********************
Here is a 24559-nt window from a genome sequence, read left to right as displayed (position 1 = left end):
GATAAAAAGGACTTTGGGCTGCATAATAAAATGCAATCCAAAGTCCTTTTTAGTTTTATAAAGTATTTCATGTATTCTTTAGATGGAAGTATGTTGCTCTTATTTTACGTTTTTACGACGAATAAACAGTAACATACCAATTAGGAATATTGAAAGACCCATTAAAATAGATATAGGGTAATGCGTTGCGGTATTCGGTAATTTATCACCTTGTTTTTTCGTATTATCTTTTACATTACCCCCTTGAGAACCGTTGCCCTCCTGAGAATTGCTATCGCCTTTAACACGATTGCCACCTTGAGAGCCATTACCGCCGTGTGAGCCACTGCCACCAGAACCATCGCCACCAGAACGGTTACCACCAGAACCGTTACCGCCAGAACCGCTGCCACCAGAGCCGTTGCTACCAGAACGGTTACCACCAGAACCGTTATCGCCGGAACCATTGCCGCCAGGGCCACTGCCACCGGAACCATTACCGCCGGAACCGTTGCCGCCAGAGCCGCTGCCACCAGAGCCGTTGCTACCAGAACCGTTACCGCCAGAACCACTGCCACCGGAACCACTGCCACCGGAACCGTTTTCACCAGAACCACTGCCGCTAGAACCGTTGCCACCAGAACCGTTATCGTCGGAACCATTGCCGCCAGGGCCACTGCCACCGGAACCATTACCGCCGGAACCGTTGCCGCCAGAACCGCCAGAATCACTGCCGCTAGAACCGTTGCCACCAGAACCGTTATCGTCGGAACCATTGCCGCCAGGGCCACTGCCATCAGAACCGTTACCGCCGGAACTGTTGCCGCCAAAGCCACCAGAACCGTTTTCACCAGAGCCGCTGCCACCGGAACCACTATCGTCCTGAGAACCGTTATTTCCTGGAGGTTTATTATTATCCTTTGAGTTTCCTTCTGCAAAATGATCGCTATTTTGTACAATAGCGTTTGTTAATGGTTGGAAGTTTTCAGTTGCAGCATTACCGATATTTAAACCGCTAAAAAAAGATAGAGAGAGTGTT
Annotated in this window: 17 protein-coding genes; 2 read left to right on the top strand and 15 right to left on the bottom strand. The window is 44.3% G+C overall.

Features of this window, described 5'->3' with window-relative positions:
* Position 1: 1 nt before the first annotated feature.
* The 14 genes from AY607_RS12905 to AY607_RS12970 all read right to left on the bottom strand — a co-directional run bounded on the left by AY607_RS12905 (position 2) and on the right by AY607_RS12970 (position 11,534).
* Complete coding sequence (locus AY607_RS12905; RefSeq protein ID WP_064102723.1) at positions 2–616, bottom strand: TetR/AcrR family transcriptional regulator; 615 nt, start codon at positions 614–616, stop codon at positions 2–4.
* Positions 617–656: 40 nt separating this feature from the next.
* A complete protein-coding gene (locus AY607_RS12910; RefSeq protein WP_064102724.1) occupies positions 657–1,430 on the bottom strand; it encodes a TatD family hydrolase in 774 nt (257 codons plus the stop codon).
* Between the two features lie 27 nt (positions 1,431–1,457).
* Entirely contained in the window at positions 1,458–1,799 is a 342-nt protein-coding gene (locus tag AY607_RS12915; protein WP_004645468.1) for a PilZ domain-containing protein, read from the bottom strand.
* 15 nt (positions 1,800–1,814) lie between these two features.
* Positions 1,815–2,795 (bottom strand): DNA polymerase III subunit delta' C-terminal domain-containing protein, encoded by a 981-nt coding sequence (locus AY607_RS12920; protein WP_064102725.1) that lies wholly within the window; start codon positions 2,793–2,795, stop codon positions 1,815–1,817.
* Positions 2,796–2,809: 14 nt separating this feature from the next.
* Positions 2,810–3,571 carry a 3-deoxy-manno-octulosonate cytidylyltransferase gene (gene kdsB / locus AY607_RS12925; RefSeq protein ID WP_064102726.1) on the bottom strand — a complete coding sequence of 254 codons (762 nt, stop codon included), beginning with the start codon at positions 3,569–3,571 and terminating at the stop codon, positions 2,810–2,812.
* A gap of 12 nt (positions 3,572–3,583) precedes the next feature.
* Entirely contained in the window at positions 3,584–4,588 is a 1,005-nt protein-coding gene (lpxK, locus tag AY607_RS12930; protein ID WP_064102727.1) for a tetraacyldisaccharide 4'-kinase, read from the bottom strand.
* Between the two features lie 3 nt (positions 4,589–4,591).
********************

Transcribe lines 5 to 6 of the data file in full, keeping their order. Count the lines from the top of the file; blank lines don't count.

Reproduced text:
* Position 1: 1 nt before the first annotated feature.
* The 14 genes from AY607_RS12905 to AY607_RS12970 all read right to left on the bottom strand — a co-directional run bounded on the left by AY607_RS12905 (position 2) and on the right by AY607_RS12970 (position 11,534).